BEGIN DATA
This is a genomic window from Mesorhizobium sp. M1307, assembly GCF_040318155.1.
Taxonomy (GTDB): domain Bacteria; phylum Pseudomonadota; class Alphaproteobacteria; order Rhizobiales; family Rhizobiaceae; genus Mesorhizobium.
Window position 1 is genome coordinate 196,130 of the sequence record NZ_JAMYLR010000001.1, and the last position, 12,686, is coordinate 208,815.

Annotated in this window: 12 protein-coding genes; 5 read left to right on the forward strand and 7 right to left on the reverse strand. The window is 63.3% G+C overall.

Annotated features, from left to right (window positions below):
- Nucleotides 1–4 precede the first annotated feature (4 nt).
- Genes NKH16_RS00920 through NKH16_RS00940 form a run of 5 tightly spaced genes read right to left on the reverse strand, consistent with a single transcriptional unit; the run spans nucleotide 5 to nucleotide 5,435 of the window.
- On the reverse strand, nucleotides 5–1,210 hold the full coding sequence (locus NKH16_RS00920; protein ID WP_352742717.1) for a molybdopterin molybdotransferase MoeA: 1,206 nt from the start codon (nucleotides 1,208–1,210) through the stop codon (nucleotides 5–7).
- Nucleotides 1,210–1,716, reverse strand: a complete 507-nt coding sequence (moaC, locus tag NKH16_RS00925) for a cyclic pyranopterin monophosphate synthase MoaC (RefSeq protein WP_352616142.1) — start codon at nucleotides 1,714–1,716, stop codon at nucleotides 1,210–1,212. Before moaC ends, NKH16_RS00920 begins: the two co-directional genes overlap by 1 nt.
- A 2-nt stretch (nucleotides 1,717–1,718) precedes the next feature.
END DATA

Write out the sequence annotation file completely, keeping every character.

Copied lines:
This is a genomic window from Mesorhizobium sp. M1307, assembly GCF_040318155.1.
Taxonomy (GTDB): domain Bacteria; phylum Pseudomonadota; class Alphaproteobacteria; order Rhizobiales; family Rhizobiaceae; genus Mesorhizobium.
Window position 1 is genome coordinate 196,130 of the sequence record NZ_JAMYLR010000001.1, and the last position, 12,686, is coordinate 208,815.

Annotated in this window: 12 protein-coding genes; 5 read left to right on the forward strand and 7 right to left on the reverse strand. The window is 63.3% G+C overall.

Annotated features, from left to right (window positions below):
- Nucleotides 1–4 precede the first annotated feature (4 nt).
- Genes NKH16_RS00920 through NKH16_RS00940 form a run of 5 tightly spaced genes read right to left on the reverse strand, consistent with a single transcriptional unit; the run spans nucleotide 5 to nucleotide 5,435 of the window.
- On the reverse strand, nucleotides 5–1,210 hold the full coding sequence (locus NKH16_RS00920; protein ID WP_352742717.1) for a molybdopterin molybdotransferase MoeA: 1,206 nt from the start codon (nucleotides 1,208–1,210) through the stop codon (nucleotides 5–7).
- Nucleotides 1,210–1,716, reverse strand: a complete 507-nt coding sequence (moaC, locus tag NKH16_RS00925) for a cyclic pyranopterin monophosphate synthase MoaC (RefSeq protein WP_352616142.1) — start codon at nucleotides 1,714–1,716, stop codon at nucleotides 1,210–1,212. Before moaC ends, NKH16_RS00920 begins: the two co-directional genes overlap by 1 nt.
- A 2-nt stretch (nucleotides 1,717–1,718) precedes the next feature.